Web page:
I was an outsider in the Bronx maybe because I was a poet, and I was an outsider in the Marine Corps maybe for the same reason. And I was never a true believer. Not in the Catholic Church, not in Woodstock, not in the Vietnam War. I just couldn’t get caught up in the whirlwind. I did try. It’s lonely when you don’t believe. I wanted to believe. I envied those who did. For a while.

So there I was, reminded in 2003 of that earlier time. The difference was that now the pain and exclusion I felt had a name, and that name was Doubt. I felt a long overdue rage at those who had paraded their assumptions about what was for the best and had been wrong so often. I felt angry on behalf of my silent majority, those who, all my life, have been steamrolled by louder voices. I took that nun’s face from around my neck and began to write a story, the story of a little world of certainty that was about to be swept away. I wrote the play Doubt as we invaded Iraq, as Bush landed on the aircraft carrier. And I felt very alone. The story told itself: a nun—a formidable woman, an intellect, a moral force—coming face-to-face with modernity. And make no mistake, modernity is a storm. I saw the truth of that in the fate of my home, the Bronx. As I wrote, I was filled with grief and excitement for this nun, for a lost world, for myself.

Now I’ve made a film of the play, and the world has changed mightily in a very few years. I don’t feel alone anymore. It seems everyone is uncertain, tentative and open to discussion. Good. I can’t help but think it’s temporary, though I would like to hope the new attitude is more lasting. I want to live in a world where we reason together, where true discourse replaces crude posturing and rash conclusion. I miss Socrates.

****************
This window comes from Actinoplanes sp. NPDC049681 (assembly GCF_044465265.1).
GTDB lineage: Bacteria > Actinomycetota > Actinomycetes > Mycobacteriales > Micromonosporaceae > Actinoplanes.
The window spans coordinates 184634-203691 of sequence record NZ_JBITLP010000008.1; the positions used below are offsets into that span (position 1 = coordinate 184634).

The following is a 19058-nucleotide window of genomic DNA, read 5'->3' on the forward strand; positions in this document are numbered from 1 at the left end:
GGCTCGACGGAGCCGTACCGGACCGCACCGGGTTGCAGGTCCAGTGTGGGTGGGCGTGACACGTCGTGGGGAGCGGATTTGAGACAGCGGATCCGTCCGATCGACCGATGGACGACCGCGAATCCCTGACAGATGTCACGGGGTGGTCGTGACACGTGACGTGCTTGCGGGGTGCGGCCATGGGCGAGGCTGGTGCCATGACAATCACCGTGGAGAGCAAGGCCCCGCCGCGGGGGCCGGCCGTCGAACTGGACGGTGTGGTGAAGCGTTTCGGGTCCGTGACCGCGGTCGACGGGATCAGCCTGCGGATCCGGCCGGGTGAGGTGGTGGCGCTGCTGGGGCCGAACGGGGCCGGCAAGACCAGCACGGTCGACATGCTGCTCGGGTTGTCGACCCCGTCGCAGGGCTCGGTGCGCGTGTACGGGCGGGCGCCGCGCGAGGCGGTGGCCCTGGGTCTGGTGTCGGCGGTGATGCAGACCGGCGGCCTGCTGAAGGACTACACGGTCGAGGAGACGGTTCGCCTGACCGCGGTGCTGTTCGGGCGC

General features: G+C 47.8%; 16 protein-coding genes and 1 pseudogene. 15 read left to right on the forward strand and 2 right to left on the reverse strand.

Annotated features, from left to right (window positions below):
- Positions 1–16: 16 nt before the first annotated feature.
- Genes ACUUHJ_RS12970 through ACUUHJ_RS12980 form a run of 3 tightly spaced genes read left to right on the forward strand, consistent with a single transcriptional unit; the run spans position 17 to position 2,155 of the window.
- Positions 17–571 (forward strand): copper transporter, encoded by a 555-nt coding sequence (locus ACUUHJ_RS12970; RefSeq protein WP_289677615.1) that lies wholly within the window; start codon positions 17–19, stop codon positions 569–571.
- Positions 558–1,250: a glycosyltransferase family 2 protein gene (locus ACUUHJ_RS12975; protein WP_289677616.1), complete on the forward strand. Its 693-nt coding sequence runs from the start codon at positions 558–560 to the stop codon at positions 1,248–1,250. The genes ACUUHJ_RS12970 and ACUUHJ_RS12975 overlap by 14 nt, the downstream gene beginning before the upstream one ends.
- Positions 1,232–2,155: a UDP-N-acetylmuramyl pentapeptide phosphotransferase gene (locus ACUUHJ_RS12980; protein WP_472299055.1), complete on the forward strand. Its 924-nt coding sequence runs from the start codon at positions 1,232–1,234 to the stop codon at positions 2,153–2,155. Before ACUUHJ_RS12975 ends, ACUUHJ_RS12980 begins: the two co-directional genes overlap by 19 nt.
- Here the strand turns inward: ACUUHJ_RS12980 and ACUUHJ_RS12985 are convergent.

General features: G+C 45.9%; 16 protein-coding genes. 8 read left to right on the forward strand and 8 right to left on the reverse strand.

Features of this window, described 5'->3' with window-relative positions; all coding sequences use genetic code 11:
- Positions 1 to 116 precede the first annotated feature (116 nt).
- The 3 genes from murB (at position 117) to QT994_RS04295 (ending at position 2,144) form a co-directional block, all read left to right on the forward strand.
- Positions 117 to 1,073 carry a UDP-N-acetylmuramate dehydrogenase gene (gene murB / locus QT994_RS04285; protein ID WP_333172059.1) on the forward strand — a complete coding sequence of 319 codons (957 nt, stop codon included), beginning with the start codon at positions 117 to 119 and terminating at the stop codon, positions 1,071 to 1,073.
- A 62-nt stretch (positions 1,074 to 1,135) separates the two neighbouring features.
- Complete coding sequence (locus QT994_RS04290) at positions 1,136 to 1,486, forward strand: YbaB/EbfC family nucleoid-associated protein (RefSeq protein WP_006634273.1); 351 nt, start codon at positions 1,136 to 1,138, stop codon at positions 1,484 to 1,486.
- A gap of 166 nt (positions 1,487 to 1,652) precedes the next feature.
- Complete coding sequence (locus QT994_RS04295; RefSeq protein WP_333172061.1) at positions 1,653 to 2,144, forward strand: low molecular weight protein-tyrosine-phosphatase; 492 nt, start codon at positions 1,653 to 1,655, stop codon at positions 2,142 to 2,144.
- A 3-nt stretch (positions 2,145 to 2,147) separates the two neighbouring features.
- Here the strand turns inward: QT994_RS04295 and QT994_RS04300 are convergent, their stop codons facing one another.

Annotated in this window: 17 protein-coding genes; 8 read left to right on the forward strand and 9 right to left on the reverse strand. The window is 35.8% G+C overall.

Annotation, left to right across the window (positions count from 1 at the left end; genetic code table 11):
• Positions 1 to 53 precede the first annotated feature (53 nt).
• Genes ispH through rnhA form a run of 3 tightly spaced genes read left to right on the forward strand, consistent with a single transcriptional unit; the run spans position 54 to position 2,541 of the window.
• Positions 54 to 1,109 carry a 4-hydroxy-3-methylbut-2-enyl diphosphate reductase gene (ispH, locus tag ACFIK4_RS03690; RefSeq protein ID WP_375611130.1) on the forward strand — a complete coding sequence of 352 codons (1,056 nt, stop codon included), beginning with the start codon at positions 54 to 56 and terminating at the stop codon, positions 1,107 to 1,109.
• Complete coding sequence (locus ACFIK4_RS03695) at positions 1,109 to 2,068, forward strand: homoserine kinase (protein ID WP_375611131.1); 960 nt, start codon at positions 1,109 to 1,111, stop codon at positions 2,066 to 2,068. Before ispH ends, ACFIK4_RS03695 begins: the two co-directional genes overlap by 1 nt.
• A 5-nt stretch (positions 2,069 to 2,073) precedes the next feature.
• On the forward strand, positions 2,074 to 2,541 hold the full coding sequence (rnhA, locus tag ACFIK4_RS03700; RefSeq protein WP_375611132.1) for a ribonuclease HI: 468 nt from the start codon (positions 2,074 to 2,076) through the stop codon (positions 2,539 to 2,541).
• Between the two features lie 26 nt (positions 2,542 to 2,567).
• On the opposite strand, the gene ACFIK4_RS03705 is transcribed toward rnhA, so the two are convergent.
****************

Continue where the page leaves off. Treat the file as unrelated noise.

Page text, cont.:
There are so many different kinds of bubbles. The only thing they have in common is that they burst. The confidence of the world seems to me to have evaporated in such a short time. Everyone admits the future is unknowable, and we face it with apprehension, some hope and per-haps a nascent feeling of community.

I hope so. We are in this world together, breathing the same air, facing the same difficulties. Many ideologies and economies lie in shattered fragments on the ground. Many believed in the government. Many believed in Wall Street. Maybe we have taken things on faith long enough. Maybe it’s time we all started thinking again.

Our common bond now is a rueful admission that we have been mistaken in some things and now have a new humility and openness. I, for one, am glad, but it is frightening, too. We have the opportunity here and now to listen to one another.

The film version of this story is running in theaters. When I wrote the play, I felt relatively alone in expressing my uncertainty. Now I feel the whole world is in doubt. I am not alone anymore.

The future is here. The storm is upon us again. New ideologies will be thrust at us with loud voices. I pray we meet them with good questions and honest doubt.